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Alcohol-related citations on the rise in college town

Drunk DrivingWXIN

While the Indiana University school year just got underway, alcohol related citations in Bloomington are already on their way up from last year.

State Excise Police officers have issued more than 400 tickets this year, reaching close to about the 500 issued last year. Public information officer Travis Thickstun said, Bloomington is among the top three communities in the state to have a problem with underage drinking.

On Thursday, Fox 59’s Aishah Hasnie and Derik Hughes tagged along with Thickstun and two other plain clothed excise officers working the streets of Bloomington trying to stop underage drinkers.

Our camera caught several underage drinkers get ticketed, people urinating in public, and even someone vandalizing a police squad car.

We followed the officers weave through the crowds outside and inside bars to make sure both drinkers and servers were following the law.

On this particular night, a doorman outside the Kilroy’s Sports Bar on Walnut caught an underage drinker trying to get and turned him into officer Thickstun.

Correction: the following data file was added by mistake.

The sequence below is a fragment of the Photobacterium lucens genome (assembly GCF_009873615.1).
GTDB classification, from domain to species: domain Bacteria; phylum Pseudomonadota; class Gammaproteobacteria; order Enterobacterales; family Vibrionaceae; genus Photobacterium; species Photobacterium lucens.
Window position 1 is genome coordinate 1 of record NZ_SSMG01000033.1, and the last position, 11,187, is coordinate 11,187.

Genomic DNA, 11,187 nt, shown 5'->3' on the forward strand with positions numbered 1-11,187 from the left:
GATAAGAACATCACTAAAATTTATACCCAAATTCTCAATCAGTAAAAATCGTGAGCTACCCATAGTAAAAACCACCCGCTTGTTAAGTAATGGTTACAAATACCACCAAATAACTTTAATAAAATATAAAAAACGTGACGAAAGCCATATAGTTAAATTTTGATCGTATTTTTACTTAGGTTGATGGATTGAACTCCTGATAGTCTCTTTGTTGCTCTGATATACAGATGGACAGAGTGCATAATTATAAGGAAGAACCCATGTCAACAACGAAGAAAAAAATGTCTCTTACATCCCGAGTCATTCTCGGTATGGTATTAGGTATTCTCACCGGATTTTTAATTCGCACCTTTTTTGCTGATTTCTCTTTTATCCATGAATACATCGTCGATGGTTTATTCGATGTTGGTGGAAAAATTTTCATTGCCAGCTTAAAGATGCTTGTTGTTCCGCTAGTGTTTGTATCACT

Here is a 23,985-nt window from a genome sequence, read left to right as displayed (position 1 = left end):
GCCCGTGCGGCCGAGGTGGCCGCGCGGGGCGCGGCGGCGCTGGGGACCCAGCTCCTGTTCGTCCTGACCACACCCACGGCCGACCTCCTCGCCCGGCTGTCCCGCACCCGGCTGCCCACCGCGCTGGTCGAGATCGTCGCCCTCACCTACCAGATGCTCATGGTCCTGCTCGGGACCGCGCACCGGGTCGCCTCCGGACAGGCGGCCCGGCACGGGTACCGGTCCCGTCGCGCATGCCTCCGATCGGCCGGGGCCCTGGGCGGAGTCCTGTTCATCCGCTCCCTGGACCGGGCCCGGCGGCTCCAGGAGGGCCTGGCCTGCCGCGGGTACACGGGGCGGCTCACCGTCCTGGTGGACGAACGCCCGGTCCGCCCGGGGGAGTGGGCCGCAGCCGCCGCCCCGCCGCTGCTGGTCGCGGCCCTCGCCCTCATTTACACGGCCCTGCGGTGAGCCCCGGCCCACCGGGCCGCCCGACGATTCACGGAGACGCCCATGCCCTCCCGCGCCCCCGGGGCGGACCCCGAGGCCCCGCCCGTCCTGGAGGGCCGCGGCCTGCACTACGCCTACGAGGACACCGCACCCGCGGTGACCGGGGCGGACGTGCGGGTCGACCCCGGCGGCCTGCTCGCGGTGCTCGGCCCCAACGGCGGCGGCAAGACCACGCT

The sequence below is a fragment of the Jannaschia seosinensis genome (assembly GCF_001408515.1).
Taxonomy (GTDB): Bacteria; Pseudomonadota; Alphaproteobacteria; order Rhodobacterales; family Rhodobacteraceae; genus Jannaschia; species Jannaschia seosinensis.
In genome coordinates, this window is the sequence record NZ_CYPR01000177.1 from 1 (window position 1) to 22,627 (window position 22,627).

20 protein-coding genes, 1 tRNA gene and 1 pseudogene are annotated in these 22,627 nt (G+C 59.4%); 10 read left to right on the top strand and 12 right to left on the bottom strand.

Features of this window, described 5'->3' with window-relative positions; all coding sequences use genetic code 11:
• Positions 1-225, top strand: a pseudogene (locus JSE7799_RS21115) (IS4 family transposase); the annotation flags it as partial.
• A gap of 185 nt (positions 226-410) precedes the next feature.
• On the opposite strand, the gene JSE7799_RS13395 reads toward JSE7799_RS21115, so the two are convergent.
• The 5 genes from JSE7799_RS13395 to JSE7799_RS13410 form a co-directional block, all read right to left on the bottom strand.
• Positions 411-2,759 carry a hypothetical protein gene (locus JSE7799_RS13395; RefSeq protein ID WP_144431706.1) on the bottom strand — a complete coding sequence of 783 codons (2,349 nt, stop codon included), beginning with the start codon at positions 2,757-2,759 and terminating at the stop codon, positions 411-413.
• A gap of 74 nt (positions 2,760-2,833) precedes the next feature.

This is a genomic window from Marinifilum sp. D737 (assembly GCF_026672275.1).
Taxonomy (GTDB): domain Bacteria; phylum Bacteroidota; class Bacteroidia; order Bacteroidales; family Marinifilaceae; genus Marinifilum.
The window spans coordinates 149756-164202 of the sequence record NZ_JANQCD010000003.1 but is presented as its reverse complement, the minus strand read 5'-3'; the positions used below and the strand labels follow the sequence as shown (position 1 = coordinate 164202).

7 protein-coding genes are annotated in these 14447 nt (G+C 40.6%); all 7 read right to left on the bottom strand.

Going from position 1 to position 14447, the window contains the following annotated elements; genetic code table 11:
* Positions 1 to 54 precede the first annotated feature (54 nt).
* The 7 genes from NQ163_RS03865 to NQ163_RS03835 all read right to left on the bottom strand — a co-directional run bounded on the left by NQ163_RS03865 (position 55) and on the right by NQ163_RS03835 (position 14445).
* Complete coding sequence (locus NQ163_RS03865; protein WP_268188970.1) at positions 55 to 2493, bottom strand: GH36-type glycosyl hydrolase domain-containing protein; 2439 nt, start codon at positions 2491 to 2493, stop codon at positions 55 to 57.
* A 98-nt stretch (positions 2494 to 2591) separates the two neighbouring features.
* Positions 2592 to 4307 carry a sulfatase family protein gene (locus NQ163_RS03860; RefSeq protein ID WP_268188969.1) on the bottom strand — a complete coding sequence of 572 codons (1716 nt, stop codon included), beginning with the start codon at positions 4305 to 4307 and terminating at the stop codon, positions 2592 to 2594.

The bar was recently slammed with alcohol-related citations for letting in and serving 20-year-old missing IU student Lauren Spierer on the night she vanished.

Thickstun took the young man’s I.D and confronted him.

"You lie to me, I'm gonna take you to jail. Fair enough?,” asked Thickstun. “This isn't you. This isn't your picture. How old are you?"

At first, the young man replied, "I'm 21.” But a few moments later, he admitted, “Okay, I'm 19."

Thickstun quickly put the man in handcuffs and walked him to his squad car where he tried to I.D him. But the underage drinker was not cooperating, giving Thickstun three different ages, four dates of birth, and three different names.

"That's the third name you've given me now," Thickstun said frustrated. "You're on video and audio the whole time! I wrote it down three different ways!"

Without a real identity, Thickstun and the other officers took the young man to Bloomington’s jail.

"They all have their own story. Their own set of circumstances,” said Thickstun afterwards. “And the officers deal with them individually."

There has been an upside this year. Excise officers have noticed that bars are stepping up and cooperating more with them.

"I have seen a change in the attitude of some establishments being more willing to work with us," said Thickstun.

That's good enough for Thickstun who believes teamwork is the only thing that's going to slow down this growing problem.

Copyright © 2014, The Baltimore Sun
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